PASADENA, Calif. – Scully and Mulder have issues when Fox’s The X-Files returns Sunday (10 p.m ET/7 PT), but that’s hardly the case for the actors who play the paranormal investigators, Gillian Anderson and David Duchovny.
The Scully-Mulder relationship “is not in a good place,” Duchovny tells USA TODAY, before turning to Anderson for character information. “Were we ever married? I get it wrong all the time."
Anderson says no. “Just living in sin?” Duchovny asks.
“Yes. Basically,” she says.
“And we had a baby?” he asks. She confirms that fact, leading him to inquire: “And, is it my baby?”
“Well, that’s debatable. It’s either yours or God’s," she explains.
“You can see where the problem is,” Duchovny says. “There is a lack of communication in this relationship.”
Perhaps, but there has long been a chemistry between the characters — Mulder, believing in aliens and paranormal activities, and skeptical scientist Scully — that helped X-Files become a big hit, running from 1993 to 2002 on Fox and spawning feature films in 1998 and 2008.
And the actors have no trouble communicating. Of the revival, Duchovny, 55, says he has most missed “working with Gillian,” while Anderson, 47, says she appreciates “our camaraderie.”
The actors joined with creator Chris Carter for the six episodes, a sampling of X-Files' quirky repertoire of mythology, monsters and humor. Memorable characters will return, including FBI supervisor Walter Skinner (Mitch Pileggi), The Cigarette-Smoking Man (William B. Davis) and The Lone Gunmen (who died, but will appear in some form).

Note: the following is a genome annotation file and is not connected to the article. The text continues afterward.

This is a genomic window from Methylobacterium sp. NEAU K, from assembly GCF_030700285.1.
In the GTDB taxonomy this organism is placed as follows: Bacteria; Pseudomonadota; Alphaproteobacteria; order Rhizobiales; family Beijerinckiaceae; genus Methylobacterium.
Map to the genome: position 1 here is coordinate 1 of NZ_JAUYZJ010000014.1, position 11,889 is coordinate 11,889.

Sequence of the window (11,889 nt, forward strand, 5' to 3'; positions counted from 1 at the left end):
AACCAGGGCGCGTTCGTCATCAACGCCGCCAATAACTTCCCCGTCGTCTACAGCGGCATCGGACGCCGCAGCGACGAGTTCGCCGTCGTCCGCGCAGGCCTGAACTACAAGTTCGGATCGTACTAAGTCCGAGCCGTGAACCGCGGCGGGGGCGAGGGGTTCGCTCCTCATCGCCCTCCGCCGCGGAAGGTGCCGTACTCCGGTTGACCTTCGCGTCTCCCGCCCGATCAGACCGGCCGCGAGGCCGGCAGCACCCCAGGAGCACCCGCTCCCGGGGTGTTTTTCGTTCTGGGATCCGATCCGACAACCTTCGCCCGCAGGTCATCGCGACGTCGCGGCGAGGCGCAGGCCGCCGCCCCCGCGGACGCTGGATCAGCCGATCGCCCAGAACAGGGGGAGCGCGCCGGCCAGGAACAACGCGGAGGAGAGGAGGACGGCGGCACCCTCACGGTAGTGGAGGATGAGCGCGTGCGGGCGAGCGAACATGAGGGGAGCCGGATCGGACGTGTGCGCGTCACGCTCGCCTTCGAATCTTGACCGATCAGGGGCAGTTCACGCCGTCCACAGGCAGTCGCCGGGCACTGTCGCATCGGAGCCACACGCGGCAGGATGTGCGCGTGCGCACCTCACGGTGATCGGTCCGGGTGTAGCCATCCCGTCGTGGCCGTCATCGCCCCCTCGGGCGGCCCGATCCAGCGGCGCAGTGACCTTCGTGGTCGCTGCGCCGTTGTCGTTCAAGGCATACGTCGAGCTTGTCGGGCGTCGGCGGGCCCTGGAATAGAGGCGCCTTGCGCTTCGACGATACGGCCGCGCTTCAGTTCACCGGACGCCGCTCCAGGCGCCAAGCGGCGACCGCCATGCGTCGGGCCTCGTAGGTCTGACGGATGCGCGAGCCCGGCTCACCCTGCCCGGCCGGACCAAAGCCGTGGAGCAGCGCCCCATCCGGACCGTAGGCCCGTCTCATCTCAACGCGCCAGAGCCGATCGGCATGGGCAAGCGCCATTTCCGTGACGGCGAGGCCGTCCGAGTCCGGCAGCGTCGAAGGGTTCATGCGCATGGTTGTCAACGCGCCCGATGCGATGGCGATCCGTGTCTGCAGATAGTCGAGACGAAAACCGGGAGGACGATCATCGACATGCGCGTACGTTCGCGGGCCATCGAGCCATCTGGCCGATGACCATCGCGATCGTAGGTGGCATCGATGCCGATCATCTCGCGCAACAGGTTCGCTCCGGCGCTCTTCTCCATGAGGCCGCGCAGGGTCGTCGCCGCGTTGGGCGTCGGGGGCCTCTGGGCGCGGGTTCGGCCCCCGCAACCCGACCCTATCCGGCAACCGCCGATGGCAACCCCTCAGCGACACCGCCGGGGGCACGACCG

There’s an advantage to having multiple episodes vs. a two-hour film, Anderson says. “We have the opportunity to show the spectrum of what the series used to be."
X-Files, which cultivated writers, directors and producers who would go on to Breaking Bad, Better Call Saul, 24, Homeland, Game of Thrones and Grimm, was at the vanguard of a sci-fi renaissance.
The series was unique and has had imitators, says Duchovny, who, like Anderson (Netflix's The Fall and a New York play), is working on another series (NBC’s Aquarius) and says he hasn't yet talked about doing more episodes.
“When we started, science-fiction was kitschy and campy. … We tried to make it not the campy style of the time,” says Duchovny, who initially didn’t want to become part of the science-fiction culture. “Now, they rule the world. It didn’t come from The X-Files, but we were there.”
When X-Files returns, Mulder is disillusioned. He believes the conspiracy he felt he discovered isn’t true. However, a conservative news host (Joel McHale) with conspiracy credibility lights a fire under Mulder, leading him back to the FBI. Mulder is “on to something,” Duchovny says. “He wants to know the truth.”
Scully isn't far behind. Since leaving Mulder, she has felt the pain of giving up her son (his well-being is one of the season’s topics) and has dedicated her life to surgery on children. Still “there is something missing," Anderson says.
That would involve Mulder. “What is clear is how much they care about each other and how connected" they are, she says.
“They’re both better together … pushing each other and doubting each other,” Duchovny says. “It’s almost like watching one organism work its way to some kind of conclusion.”
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